My Future Avatar Wrote This
003. Field Notes on Quibi, Content, and Max Headroom
Lots of talk about Quibi this past week. Yes, they raised a looottt of money. Yes, we love to hate on startups that raise a looottt of money. I admit I was skeptical at first, but I do think Quibi may work for the three reasons everyone thinks they will fail. I may or may not have a bet going on this so if I’m wrong in two years, my future avatar wrote this. Anyway, three reasons Quibi will work:
Short-form video content is now and tomorrow. People rarely watch more than a few minute of video online. Facebook had an abysmal 16.7 seconds average watch time for autoplayed videos on News Feed. I can hear you rolling your eyes right now—but Facebook sucks, Holyn. Who cares!!? Well, the average Youtube video is 7 minutes long or up to 14 minutes depending on who you ask. Quibi is aiming for 6-10 minute video bites—makes a lot of sense so far, doesn’t it?
Mobile-first positions the content. Everyone is complaining that you can’t screenshot the shows. That’s likely due to rights issues so we’ll have to imagine the memes that could’ve been. The thing is—while it’s radical for a streaming service to launch as mobile-only, Quibi is meeting people where they are. More than 50% of video is watched on mobile devices. More than 70% of YouTube watch time comes from mobile devices. Mobile-first also makes sense because Quibi isn’t competing with the usual streaming service that expects you to watch 30 minute shows from your couch, it’s competing with products that fill our transitional moments like podcasts, Spotify, YouTube, Snapchat Originals, Twitter, Tik Tok (yikes), and Instagram (which finally just launched DMs on desktops on Friday after 10 whole years).
Novel business model and technology. There exists a variety of aspect ratios today and we’ve found a way to make digital experiences frictionless between desktop, laptop, tablet, and smartphone. Yet, when it comes to video, we’re beholden to one of two choices. We couldn’t have both the landscape and portrait video experience until Quibi. This seemingly small feature will change what we expect from content producers. Also, Quibi has interesting licensing structure: they license programming for only seven years and their exclusive license is only for the shows’ short version; after two years, producers can repackage the programming into long-form. If I was a producer, I would use Quibi as an experimental playground.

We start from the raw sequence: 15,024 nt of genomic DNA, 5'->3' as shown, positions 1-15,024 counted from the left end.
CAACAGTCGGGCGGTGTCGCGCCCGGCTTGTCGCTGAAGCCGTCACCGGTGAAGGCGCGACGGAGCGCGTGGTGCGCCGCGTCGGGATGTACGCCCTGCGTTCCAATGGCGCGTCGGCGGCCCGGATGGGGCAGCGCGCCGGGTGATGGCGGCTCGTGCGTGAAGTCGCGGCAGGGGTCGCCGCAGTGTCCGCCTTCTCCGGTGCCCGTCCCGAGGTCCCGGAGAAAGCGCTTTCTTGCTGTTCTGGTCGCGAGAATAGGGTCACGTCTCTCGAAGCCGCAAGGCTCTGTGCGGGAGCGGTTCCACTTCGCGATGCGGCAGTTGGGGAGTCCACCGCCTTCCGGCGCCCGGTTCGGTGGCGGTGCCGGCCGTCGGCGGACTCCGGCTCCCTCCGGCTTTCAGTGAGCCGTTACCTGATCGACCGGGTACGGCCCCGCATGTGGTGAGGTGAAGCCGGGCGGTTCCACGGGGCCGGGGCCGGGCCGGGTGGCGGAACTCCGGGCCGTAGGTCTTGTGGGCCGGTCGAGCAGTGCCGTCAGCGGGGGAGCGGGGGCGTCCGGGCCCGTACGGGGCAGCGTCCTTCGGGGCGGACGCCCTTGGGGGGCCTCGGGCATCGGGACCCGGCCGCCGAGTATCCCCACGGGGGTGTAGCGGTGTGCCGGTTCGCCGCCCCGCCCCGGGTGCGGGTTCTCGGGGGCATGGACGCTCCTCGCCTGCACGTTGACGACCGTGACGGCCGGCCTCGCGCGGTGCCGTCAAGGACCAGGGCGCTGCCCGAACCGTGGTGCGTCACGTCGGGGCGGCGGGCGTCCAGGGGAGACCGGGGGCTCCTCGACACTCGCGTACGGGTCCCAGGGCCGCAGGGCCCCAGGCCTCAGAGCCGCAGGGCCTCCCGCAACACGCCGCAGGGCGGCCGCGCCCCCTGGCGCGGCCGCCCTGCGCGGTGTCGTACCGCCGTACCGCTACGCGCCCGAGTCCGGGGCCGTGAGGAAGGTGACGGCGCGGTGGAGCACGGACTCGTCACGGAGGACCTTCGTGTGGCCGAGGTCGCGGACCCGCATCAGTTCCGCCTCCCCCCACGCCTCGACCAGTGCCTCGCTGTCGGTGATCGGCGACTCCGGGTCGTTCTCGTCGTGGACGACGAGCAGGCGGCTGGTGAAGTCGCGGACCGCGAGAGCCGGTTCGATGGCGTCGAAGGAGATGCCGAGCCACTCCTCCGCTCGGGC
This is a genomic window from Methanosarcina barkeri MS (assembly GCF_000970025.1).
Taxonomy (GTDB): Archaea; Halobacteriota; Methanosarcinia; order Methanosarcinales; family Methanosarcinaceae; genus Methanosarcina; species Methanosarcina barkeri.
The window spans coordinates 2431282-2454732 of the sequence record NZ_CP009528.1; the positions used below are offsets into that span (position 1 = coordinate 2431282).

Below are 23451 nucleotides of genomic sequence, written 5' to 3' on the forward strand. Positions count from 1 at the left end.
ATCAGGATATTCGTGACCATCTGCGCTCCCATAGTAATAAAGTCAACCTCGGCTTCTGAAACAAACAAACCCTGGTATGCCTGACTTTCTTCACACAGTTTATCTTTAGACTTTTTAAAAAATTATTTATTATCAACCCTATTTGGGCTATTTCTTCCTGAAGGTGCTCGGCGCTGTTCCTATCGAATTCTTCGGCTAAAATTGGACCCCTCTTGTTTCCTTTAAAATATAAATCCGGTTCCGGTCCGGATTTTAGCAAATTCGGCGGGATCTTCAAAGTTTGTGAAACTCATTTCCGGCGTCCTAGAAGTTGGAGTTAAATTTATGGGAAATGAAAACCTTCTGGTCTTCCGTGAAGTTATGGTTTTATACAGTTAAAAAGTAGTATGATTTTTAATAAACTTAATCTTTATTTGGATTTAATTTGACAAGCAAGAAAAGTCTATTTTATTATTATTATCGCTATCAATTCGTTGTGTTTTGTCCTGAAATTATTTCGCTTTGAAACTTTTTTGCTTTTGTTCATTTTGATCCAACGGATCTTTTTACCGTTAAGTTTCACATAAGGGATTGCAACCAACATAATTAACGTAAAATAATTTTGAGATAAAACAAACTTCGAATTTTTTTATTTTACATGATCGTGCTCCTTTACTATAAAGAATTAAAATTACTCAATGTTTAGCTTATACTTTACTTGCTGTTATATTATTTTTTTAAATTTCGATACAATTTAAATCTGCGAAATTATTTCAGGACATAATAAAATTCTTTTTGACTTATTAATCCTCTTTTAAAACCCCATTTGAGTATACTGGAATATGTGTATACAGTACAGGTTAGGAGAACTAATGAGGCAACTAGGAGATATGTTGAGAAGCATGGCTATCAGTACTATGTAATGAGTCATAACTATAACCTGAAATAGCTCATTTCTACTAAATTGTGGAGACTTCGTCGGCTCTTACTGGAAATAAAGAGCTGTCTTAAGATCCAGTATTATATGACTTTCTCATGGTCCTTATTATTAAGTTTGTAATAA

BUT—will people subscribe and watch the content? It’s unclear. The one criticism I agree with is the content has been underwhelming and won’t help acquire paying (!!) customers. Quibi’s Hollywood vibe is dry and outdated (they should launch a show or two with a recently signed Tik Tok star for example), but if that’s the strategy then they need to execute better by creating more engaging and interactive content.
I’ve been watching YouTube content from magazines lately and some of it is fun, bite-sized, and addictive. Vogue has the ~10min 73 Questions celebrity series, Elle has the ~5min Song Association celebrity series, and Architectural Digest has the ~6-10min Open Door celebrity series. While the concepts are not original, with some production changes, this kind of content would be perfect for Quibi. Magazines are struggling to stay afloat and uploading quality content to YouTube for pennies. Why not tap into a wider audience, retain content ownership, and get a bite of subscription revenue? Win. Win. Win. Well, they might have to finally pay talent, but that’s still a win for someone.
Speaking of talent, what I really want to discuss today is how the future is Max Headroom. Mr. Headroom was a fictional character introduced in the late 1980s; in his origin story, we learned he was a television reporter’s digital clone. Sir Headroom was supposed to be AI-generated with an electronically-altered voice but, in reality, it was an actor in makeup in front of a blue screen.
Today, we have technology that can realistically clone your face and voice (I wrote about synthetic media here). The technology isn’t perfect, but it will get there.
They “cloned” Will Smith in Gemini Man and made a younger, realistic version of him. Yet, he still had to be on set. Acting is an art and he probably loved being on set. But, there are many recorded hours of Will Smith acting and speaking that could be used to generate an indistinguishable avatar in a few years—why should he have to leave his couch at all? When we can go outside again, he should have the option to stay on his couch and license his avatar.
💭 These thoughts were brought to you by a mind that’s been self isolating for like 5 weeks. I was thinking about the format for this newsletter and, for now, I’ll plan to write an essay each quarter with monthly field notes in between. As always, reply/comment here or hit me Twitter if you want to chat more about this.
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